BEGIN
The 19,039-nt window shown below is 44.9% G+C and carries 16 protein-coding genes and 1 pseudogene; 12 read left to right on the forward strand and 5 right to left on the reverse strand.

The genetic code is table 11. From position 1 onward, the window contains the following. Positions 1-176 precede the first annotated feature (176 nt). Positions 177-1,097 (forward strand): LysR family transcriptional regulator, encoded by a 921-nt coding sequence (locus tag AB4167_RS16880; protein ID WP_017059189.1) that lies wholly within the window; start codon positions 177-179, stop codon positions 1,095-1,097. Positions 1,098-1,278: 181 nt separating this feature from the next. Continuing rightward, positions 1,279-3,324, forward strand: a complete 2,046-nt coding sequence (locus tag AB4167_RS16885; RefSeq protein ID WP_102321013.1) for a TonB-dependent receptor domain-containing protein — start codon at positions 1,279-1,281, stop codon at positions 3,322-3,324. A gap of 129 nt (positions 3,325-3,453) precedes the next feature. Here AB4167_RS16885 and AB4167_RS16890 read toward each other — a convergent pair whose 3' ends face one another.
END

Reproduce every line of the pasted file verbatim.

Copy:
The 19,039-nt window shown below is 44.9% G+C and carries 16 protein-coding genes and 1 pseudogene; 12 read left to right on the forward strand and 5 right to left on the reverse strand.

The genetic code is table 11. From position 1 onward, the window contains the following. Positions 1-176 precede the first annotated feature (176 nt). Positions 177-1,097 (forward strand): LysR family transcriptional regulator, encoded by a 921-nt coding sequence (locus tag AB4167_RS16880; protein ID WP_017059189.1) that lies wholly within the window; start codon positions 177-179, stop codon positions 1,095-1,097. Positions 1,098-1,278: 181 nt separating this feature from the next. Continuing rightward, positions 1,279-3,324, forward strand: a complete 2,046-nt coding sequence (locus tag AB4167_RS16885; RefSeq protein ID WP_102321013.1) for a TonB-dependent receptor domain-containing protein — start codon at positions 1,279-1,281, stop codon at positions 3,322-3,324. A gap of 129 nt (positions 3,325-3,453) precedes the next feature. Here AB4167_RS16885 and AB4167_RS16890 read toward each other — a convergent pair whose 3' ends face one another.